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Use Best Practices While Modeling and Simulating Faults

During model compilation and simulation, some fault modeling practices can cause errors in models that otherwise run without issue. Additionally, changing the properties of the signals can cause simulation errors if the signal has faults. Resolve some of these common issues by deploying these best practices.

Save Faults and Conditionals

When you create the first fault, fault model, or conditional associated with a model, Simulink® Fault Analyzer™ automatically saves the information to the fault information file. If you update properties or create additional faults, fault behaviors, or conditionals, you must save the model to save the fault information. If you attempt to close the model without saving after making changes to these artifacts, Simulink displays a dialog box that allows you to save the fault model and fault information file before closing.

Log Signals from Faults

If you log a signal from a block output that also has a fault, the log returns the data from the signal before the fault. The icon order indicates the order of evaluation. For example, the signal log in this model retrieves the output of the Sine Wave block without the fault behavior.

A model with a logged signal that has a fault. The log and the fault are on the output port of a Sine Wave block. The log icon is to the left of the fault badge on the signal.

To log the value of a signal after a fault, log the signal value going in to the Fault Outport block in the fault behavior, or log the data from the output port of another block that is downstream from the fault.

Add Faults to Buses

You cannot simulate faults on virtual buses. For more information on virtual blocks, see Nonvirtual and Virtual Blocks. However, you can add and simulate faults on nonvirtual buses.

For example, this model uses a Bus Creator block that outputs a virtual bus.

This example shows a model with virtual buses. You cannot add faults to the Bus Creator block output ports of this model.

Adding faults to either of the virtual buses causes an error during model compilation.

By contrast, this model has a fault on a nonvirtual bus. For more information on creating nonvirtual buses, see Create Nonvirtual Buses. You can simulate this model.

This example shows a model with nonvirtual buses. The Bus Creator block uses

Avoid changing nonvirtual signals to virtual signals when modeling with faults. If you add faults to a nonvirtual bus and change the faulted signal to virtual, the model generates an error during compilation.

Faults added to buses affect each bus element. To fault individual signals, use a Bus Selector block to split the signal from the Fault Inport block, apply behaviors to the bus elements, and then recombine them with a Bus Creator block. For example, this fault behavior applies offsets to each bus element before recombining them.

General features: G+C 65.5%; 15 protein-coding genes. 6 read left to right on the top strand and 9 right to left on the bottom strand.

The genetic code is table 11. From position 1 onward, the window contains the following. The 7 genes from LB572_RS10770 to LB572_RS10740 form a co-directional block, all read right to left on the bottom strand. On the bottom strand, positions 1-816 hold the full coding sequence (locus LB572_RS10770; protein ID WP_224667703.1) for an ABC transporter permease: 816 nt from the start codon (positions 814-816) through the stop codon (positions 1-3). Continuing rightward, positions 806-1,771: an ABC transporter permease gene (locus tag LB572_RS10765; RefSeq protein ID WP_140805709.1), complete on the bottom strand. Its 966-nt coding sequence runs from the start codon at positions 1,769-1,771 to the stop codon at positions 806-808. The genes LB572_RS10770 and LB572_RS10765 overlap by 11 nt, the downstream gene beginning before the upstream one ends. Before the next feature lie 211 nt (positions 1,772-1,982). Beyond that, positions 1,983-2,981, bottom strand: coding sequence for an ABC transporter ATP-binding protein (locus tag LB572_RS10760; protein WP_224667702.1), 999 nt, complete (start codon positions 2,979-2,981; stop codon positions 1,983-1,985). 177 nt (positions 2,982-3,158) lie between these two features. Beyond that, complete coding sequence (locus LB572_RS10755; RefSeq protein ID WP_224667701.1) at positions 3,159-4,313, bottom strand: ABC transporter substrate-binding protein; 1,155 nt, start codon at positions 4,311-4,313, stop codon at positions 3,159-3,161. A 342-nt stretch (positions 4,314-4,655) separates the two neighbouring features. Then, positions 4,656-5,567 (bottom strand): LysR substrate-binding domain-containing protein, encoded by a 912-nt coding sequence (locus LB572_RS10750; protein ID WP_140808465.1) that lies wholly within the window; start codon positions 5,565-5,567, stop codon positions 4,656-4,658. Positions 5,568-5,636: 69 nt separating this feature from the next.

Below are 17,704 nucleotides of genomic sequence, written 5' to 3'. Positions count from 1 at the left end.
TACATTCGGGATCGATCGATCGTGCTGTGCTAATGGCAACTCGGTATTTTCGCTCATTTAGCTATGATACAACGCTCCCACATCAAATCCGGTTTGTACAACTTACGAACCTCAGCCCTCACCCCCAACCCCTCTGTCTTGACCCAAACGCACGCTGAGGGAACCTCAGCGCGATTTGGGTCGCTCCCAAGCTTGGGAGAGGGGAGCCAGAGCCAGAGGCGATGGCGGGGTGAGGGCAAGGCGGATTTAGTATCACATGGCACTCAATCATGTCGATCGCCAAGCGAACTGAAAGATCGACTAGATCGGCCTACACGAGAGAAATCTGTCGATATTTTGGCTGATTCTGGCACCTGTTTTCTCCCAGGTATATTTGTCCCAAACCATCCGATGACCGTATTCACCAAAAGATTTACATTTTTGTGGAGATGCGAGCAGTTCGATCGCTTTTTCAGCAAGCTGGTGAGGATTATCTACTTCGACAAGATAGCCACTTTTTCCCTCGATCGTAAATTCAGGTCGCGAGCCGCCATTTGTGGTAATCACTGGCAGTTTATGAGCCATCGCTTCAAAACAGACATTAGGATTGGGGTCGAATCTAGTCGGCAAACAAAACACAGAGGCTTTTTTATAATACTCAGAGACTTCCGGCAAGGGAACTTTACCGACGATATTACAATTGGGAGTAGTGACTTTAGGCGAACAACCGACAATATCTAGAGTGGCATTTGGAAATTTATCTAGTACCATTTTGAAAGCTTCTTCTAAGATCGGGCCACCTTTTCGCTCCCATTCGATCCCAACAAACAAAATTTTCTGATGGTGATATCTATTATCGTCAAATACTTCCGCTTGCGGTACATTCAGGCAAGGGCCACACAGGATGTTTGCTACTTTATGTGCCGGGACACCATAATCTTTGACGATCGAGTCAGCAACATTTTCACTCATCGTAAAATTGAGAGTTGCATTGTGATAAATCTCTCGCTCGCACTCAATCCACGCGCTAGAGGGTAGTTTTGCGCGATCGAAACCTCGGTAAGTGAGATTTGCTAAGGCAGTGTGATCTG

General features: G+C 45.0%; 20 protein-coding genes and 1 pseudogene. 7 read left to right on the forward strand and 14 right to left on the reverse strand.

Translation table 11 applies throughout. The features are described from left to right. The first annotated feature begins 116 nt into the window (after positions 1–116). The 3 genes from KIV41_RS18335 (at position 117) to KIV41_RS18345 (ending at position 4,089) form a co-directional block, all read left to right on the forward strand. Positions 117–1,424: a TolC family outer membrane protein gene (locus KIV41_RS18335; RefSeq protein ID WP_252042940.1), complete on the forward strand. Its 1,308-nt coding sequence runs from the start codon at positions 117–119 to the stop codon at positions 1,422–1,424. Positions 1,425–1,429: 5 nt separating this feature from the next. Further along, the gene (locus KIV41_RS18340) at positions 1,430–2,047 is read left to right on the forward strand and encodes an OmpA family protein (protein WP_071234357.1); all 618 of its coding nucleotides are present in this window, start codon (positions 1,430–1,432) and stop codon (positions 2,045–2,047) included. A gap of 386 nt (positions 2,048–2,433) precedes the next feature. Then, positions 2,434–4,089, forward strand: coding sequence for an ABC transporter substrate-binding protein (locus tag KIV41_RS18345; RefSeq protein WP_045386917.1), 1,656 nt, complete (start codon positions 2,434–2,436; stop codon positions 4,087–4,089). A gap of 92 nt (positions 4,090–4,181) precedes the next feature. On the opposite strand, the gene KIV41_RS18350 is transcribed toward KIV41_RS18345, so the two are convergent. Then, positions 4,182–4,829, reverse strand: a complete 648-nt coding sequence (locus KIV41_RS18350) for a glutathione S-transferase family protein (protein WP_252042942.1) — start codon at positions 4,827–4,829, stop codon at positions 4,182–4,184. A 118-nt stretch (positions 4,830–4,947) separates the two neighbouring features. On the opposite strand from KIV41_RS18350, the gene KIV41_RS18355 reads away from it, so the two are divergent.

An example fault behavior. The bus has three elements, which are separated, and each one is offset, before it is recombined into a bus. The output bus must be nonvirtual.

To ensure the output signal and input signal are compatible, assign the signal created by the Bus Creator block to the same bus sent to the fault.

If you do not apply faults to the individual bus elements, the blocks that you use in the fault behavior must support buses. See Bus-Capable Blocks. In this situation, you can only use the stuck-at-ground fault behavior in the default fault library, mwfaultlib. For more information on creating custom behaviors, see Create Predefined and Custom Fault Behaviors.

If you use an incompatible signal data type or an alias of an incompatible data type, a simulation error occurs.

Limitations on Fault Injection

To avoid possible simulation errors and discrepancies, follow these guidelines when simulating models that contain faults:

  • You can only use fast restart for models that have faults on Simscape™ blocks.

  • You can only use accelerator or rapid accelerator mode in models that have faults on Simscape blocks.

  • Virtual blocks support faults only on their input and output ports.

  • Atomic subsystems support faults only on their ports that correspond to Inport and Outport blocks.

  • You cannot add faults to duplicate Inport blocks.

  • If you add a fault to a continuous signal, the signal must enter a block with a discrete sample time. For more information on sample time, see What Is Sample Time?

  • You cannot simulate faults on variable-size signals.

  • You cannot simulate faults on signals with constant sample times.

  • You cannot simulate faults on signals at the top level of export-function models or models that execute concurrently. However, you can simulate faults on signals in referenced models or atomic subsystems in these models.

  • The blocks that you use in Fault Subsystem blocks must have inherited or constant sample times.

  • Fault evaluates the state of the conditional before the conditional evaluates. As a result, faults only trigger in the time step that follows from the time step where the conditional status changes.

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